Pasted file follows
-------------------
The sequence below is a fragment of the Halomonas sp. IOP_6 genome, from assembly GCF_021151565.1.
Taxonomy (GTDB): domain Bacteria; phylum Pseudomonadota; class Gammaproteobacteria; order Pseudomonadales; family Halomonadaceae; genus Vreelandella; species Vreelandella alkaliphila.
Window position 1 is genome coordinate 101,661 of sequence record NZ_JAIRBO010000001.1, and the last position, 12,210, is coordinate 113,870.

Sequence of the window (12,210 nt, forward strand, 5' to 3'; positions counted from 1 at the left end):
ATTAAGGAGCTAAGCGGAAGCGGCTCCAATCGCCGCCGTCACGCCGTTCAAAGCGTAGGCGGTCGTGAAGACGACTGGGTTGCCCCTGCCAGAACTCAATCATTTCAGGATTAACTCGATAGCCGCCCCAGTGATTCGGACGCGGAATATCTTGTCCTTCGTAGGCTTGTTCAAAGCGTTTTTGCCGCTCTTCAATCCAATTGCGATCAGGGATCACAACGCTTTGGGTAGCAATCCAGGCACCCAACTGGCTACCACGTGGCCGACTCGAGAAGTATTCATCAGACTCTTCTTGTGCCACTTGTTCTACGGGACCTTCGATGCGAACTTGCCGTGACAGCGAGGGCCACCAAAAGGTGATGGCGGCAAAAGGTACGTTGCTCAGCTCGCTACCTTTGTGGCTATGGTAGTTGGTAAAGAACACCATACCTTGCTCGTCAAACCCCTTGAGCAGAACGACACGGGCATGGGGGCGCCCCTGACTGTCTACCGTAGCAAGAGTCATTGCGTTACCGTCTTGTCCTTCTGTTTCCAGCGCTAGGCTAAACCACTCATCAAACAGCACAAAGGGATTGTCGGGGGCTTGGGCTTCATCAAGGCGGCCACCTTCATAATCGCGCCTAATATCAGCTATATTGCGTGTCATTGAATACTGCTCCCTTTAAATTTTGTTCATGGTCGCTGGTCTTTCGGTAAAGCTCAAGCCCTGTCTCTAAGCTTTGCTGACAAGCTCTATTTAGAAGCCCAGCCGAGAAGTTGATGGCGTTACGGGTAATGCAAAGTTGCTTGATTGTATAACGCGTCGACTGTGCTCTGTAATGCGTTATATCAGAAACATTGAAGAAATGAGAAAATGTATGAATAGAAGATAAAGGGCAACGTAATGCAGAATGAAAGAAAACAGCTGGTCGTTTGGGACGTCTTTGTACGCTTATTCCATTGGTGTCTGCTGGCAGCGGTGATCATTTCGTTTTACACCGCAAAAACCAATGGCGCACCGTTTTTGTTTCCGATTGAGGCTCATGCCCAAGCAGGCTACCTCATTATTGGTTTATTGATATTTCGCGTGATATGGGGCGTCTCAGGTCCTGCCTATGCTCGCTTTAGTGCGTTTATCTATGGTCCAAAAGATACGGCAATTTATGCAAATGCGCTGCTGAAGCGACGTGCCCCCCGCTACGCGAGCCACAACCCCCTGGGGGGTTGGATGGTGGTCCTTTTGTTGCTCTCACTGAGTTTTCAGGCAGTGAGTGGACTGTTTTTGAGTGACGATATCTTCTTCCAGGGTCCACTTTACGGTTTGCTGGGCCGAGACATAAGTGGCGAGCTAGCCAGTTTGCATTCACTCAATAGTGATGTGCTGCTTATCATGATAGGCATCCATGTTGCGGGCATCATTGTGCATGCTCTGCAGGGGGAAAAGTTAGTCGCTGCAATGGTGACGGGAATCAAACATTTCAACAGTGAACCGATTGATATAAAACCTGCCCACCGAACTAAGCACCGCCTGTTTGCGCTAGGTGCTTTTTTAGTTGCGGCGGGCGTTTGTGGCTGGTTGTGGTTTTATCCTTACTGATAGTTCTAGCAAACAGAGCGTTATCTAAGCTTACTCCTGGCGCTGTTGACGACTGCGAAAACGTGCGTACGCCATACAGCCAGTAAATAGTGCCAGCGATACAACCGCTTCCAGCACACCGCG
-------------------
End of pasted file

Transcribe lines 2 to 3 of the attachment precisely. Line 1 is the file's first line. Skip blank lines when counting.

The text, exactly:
Taxonomy (GTDB): domain Bacteria; phylum Pseudomonadota; class Gammaproteobacteria; order Pseudomonadales; family Halomonadaceae; genus Vreelandella; species Vreelandella alkaliphila.
Window position 1 is genome coordinate 101,661 of sequence record NZ_JAIRBO010000001.1, and the last position, 12,210, is coordinate 113,870.